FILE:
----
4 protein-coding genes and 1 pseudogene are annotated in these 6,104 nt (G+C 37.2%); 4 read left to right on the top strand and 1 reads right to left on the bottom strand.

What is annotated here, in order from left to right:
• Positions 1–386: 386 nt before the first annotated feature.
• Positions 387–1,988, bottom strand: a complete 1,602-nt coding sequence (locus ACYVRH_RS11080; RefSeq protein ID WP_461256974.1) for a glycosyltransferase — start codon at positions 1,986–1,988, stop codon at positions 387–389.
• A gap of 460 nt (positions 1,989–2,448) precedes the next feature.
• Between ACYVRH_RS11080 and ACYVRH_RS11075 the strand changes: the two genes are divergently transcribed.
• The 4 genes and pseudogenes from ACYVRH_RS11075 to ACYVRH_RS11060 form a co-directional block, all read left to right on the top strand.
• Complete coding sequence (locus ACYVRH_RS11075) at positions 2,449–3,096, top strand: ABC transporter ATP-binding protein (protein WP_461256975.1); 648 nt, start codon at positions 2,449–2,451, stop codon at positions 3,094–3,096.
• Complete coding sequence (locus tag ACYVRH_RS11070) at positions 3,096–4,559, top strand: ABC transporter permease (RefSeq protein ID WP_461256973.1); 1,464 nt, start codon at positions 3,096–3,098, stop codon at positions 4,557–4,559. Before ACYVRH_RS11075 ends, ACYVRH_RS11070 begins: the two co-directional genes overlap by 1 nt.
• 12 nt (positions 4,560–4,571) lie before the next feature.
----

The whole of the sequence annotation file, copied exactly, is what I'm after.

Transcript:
4 protein-coding genes and 1 pseudogene are annotated in these 6,104 nt (G+C 37.2%); 4 read left to right on the top strand and 1 reads right to left on the bottom strand.

What is annotated here, in order from left to right:
• Positions 1–386: 386 nt before the first annotated feature.
• Positions 387–1,988, bottom strand: a complete 1,602-nt coding sequence (locus ACYVRH_RS11080; RefSeq protein ID WP_461256974.1) for a glycosyltransferase — start codon at positions 1,986–1,988, stop codon at positions 387–389.
• A gap of 460 nt (positions 1,989–2,448) precedes the next feature.
• Between ACYVRH_RS11080 and ACYVRH_RS11075 the strand changes: the two genes are divergently transcribed.
• The 4 genes and pseudogenes from ACYVRH_RS11075 to ACYVRH_RS11060 form a co-directional block, all read left to right on the top strand.
• Complete coding sequence (locus ACYVRH_RS11075) at positions 2,449–3,096, top strand: ABC transporter ATP-binding protein (protein WP_461256975.1); 648 nt, start codon at positions 2,449–2,451, stop codon at positions 3,094–3,096.
• Complete coding sequence (locus tag ACYVRH_RS11070) at positions 3,096–4,559, top strand: ABC transporter permease (RefSeq protein ID WP_461256973.1); 1,464 nt, start codon at positions 3,096–3,098, stop codon at positions 4,557–4,559. Before ACYVRH_RS11075 ends, ACYVRH_RS11070 begins: the two co-directional genes overlap by 1 nt.
• 12 nt (positions 4,560–4,571) lie before the next feature.